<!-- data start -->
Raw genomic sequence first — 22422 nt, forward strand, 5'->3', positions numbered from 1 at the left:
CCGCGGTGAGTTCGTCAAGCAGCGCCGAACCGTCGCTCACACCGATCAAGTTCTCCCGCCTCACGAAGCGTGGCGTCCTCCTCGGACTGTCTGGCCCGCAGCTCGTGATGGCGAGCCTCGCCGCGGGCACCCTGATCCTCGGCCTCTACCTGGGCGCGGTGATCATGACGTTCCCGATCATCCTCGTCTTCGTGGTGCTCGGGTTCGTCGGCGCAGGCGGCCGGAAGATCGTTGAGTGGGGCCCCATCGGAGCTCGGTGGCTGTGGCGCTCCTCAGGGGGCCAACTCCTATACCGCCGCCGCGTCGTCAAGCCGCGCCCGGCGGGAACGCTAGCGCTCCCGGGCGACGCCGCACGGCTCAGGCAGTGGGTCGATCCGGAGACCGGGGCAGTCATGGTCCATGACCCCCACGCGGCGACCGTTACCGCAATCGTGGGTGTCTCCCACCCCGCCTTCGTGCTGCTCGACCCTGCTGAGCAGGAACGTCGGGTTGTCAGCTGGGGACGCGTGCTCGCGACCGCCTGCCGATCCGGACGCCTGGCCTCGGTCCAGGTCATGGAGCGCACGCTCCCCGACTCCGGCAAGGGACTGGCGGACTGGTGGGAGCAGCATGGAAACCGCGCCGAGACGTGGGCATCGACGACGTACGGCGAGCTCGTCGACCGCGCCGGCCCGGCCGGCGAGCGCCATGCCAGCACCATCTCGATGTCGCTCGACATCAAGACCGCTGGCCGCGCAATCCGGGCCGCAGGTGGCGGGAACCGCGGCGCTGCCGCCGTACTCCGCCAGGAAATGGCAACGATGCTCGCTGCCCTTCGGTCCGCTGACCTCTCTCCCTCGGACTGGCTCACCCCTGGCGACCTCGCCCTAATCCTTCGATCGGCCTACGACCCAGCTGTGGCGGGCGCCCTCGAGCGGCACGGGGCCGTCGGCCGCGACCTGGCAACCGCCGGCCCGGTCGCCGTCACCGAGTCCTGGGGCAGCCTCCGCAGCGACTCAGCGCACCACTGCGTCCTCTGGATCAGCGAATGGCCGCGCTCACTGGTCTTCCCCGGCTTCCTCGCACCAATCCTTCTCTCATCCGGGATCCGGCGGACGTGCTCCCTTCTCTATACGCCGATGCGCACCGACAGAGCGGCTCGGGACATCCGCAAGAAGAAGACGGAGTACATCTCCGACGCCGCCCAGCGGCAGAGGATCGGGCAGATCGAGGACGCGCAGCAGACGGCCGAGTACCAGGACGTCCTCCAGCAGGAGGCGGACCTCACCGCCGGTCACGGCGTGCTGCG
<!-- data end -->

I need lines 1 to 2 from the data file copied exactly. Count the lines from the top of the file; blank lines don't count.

Raw genomic sequence first — 22422 nt, forward strand, 5'->3', positions numbered from 1 at the left:
CCGCGGTGAGTTCGTCAAGCAGCGCCGAACCGTCGCTCACACCGATCAAGTTCTCCCGCCTCACGAAGCGTGGCGTCCTCCTCGGACTGTCTGGCCCGCAGCTCGTGATGGCGAGCCTCGCCGCGGGCACCCTGATCCTCGGCCTCTACCTGGGCGCGGTGATCATGACGTTCCCGATCATCCTCGTCTTCGTGGTGCTCGGGTTCGTCGGCGCAGGCGGCCGGAAGATCGTTGAGTGGGGCCCCATCGGAGCTCGGTGGCTGTGGCGCTCCTCAGGGGGCCAACTCCTATACCGCCGCCGCGTCGTCAAGCCGCGCCCGGCGGGAACGCTAGCGCTCCCGGGCGACGCCGCACGGCTCAGGCAGTGGGTCGATCCGGAGACCGGGGCAGTCATGGTCCATGACCCCCACGCGGCGACCGTTACCGCAATCGTGGGTGTCTCCCACCCCGCCTTCGTGCTGCTCGACCCTGCTGAGCAGGAACGTCGGGTTGTCAGCTGGGGACGCGTGCTCGCGACCGCCTGCCGATCCGGACGCCTGGCCTCGGTCCAGGTCATGGAGCGCACGCTCCCCGACTCCGGCAAGGGACTGGCGGACTGGTGGGAGCAGCATGGAAACCGCGCCGAGACGTGGGCATCGACGACGTACGGCGAGCTCGTCGACCGCGCCGGCCCGGCCGGCGAGCGCCATGCCAGCACCATCTCGATGTCGCTCGACATCAAGACCGCTGGCCGCGCAATCCGGGCCGCAGGTGGCGGGAACCGCGGCGCTGCCGCCGTACTCCGCCAGGAAATGGCAACGATGCTCGCTGCCCTTCGGTCCGCTGACCTCTCTCCCTCGGACTGGCTCACCCCTGGCGACCTCGCCCTAATCCTTCGATCGGCCTACGACCCAGCTGTGGCGGGCGCCCTCGAGCGGCACGGGGCCGTCGGCCGCGACCTGGCAACCGCCGGCCCGGTCGCCGTCACCGAGTCCTGGGGCAGCCTCCGCAGCGACTCAGCGCACCACTGCGTCCTCTGGATCAGCGAATGGCCGCGCTCACTGGTCTTCCCCGGCTTCCTCGCACCAATCCTTCTCTCATCCGGGATCCGGCGGACGTGCTCCCTTCTCTATACGCCGATGCGCACCGACAGAGCGGCTCGGGACATCCGCAAGAAGAAGACGGAGTACATCTCCGACGCCGCCCAGCGGCAGAGGATCGGGCAGATCGAGGACGCGCAGCAGACGGCCGAGTACCAGGACGTCCTCCAGCAGGAGGCGGACCTCACCGCCGGTCACGGCGTGCTGCG